Thursday, July 23, 2009

48. The Case of the Missing Marquess - Nancy Springer

Enola Holmes Mystery #1
Philomel Books, 2006
216 pgs
Rating: 4
Grades 5-8

Enola Holmes is one cool 14 year-old. She lives with her elderly mother on an estate outside London. And one day, on Enola's 14th birthday, her mother disappears. Her two older brothers come from London to take over Enola's future. And one of those brothers is Sherlock Holmes. Their decision is to make a lady out of her, and to send her to boarding school. She knows this cannot let this happen.

Her mother has left her two books. One is a cipher book that she had created herself, the other a book of flowers. Enola discovers that her mother has left her messages in the ciphers. She has also left her lots and lots of hidden bank notes. But the biggest gift that she has given her is a great sense of independence. So on the day that she is to be transported to boarding school she hatches an ingenious plan, disguises herself, and sets off for the rest of her life. And that is NOT going to be boarding school! On the way she stumbles upon a mystery (an apparently kidnapped rich kid), which she solves with no problem. And at the end of the book, setting us for many books to follow, we find her becoming Ivy Meshle, secretary to the unseen Dr. Leslie T. Ragostin, a famous scientific perditorian. And what is a perditorian? In Enola's words, a "knower of the lost, wise woman of the lsot, finder of the lost."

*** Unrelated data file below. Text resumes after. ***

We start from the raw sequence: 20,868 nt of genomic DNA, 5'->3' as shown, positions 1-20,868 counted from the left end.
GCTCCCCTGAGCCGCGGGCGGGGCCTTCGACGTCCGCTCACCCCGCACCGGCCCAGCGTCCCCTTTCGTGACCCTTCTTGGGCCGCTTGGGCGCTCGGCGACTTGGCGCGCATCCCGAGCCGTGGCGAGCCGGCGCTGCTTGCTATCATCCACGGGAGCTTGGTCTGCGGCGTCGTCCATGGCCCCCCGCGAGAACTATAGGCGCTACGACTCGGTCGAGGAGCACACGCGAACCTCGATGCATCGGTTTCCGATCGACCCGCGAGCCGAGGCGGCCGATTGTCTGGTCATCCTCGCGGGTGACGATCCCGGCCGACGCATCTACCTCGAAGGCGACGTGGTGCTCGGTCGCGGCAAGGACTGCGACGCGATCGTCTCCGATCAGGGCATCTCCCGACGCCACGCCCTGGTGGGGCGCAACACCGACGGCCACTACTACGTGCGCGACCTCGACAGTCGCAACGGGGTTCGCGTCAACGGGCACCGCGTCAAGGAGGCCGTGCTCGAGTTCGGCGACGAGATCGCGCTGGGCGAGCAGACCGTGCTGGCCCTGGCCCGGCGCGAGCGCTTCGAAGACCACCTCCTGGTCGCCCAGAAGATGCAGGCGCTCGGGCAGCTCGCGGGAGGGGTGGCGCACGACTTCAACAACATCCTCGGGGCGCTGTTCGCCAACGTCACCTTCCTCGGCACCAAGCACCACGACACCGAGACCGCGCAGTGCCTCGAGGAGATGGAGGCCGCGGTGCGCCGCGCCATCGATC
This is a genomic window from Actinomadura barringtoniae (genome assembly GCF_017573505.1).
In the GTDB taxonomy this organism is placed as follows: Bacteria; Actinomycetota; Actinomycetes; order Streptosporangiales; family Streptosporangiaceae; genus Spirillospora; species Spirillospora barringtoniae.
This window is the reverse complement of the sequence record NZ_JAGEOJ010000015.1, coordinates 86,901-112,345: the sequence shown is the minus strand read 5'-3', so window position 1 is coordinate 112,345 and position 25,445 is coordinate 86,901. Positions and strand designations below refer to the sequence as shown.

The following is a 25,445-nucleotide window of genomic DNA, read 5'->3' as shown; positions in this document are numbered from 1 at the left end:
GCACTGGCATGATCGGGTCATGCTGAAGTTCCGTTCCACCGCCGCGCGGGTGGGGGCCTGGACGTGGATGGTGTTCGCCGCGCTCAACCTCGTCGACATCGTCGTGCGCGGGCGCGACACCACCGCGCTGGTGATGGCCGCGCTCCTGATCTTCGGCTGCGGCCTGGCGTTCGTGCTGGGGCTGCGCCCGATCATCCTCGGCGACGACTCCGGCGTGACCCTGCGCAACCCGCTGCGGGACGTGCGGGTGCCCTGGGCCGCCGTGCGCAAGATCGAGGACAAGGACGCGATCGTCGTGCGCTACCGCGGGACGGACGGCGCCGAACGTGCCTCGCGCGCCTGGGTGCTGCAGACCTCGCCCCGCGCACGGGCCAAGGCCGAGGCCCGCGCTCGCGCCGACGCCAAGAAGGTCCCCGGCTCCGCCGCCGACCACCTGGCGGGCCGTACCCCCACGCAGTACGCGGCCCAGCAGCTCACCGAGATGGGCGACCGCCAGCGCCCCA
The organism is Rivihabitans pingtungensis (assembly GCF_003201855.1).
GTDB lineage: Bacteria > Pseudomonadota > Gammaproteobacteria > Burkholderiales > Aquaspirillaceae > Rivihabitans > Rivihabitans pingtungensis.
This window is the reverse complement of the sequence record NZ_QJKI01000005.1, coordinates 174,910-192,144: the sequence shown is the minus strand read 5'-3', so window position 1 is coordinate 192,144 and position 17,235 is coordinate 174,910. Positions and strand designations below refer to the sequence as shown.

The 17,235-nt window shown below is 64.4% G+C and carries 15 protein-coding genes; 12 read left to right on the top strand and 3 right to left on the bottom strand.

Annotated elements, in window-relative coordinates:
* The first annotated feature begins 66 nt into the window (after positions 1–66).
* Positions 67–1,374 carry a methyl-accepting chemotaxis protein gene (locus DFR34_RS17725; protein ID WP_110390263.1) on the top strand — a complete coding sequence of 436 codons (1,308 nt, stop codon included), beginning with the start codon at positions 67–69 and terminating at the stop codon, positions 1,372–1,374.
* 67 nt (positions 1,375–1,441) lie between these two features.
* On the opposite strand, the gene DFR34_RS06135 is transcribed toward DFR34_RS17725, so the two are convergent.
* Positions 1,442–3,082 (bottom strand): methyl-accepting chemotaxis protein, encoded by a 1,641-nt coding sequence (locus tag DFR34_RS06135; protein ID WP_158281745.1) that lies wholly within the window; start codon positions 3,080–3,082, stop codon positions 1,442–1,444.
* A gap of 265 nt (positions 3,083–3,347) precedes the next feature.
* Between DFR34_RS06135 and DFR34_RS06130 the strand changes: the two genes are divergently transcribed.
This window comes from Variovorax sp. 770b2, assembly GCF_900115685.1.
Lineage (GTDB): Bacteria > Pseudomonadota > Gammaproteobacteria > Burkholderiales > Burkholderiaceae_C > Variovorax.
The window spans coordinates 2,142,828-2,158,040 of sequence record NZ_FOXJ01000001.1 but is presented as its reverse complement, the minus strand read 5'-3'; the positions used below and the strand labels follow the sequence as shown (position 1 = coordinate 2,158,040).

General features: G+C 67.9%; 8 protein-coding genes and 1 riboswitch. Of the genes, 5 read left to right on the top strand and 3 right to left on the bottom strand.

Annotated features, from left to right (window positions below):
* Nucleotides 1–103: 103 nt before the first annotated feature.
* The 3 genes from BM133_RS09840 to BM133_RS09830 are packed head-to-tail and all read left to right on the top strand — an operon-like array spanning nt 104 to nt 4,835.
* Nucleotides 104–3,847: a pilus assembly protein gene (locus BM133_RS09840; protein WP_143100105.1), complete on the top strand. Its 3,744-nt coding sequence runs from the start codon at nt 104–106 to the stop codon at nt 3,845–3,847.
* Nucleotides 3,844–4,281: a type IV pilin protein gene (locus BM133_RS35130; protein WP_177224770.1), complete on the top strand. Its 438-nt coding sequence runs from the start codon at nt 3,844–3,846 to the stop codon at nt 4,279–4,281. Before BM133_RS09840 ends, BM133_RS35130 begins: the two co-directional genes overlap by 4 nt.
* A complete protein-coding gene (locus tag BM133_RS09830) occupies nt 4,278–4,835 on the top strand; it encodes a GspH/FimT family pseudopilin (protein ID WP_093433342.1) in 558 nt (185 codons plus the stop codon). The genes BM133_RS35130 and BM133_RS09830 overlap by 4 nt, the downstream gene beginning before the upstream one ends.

There are lots of references to Victorian England that might be tough for some kids to understand. Creating a glossary for these references would be something cool to create while reading.

The writing is quite, quite nice, though some of it might be difficult for kids that have a tough time reading:

"My brothers lived here? In this -- this grotesque brick-and-stone parody of any world I had known? With so many chimney-pots and roof-peaks looming dark against a lurid, vaporous orange sky? Lead-coloured clouds hung low while the setting sun oozed molten light between them; the Gothic towers of the city stood festive yet foreboding against that glowering sky, like candles on the Devil's birthday cake. I stared until I grew aware of hordes of indifferent city-dwellers brushing pst me, going about their business. Then I took a deep abreath, closed my mouth, swallowed, and turned my back to this curiously ominous sunset."

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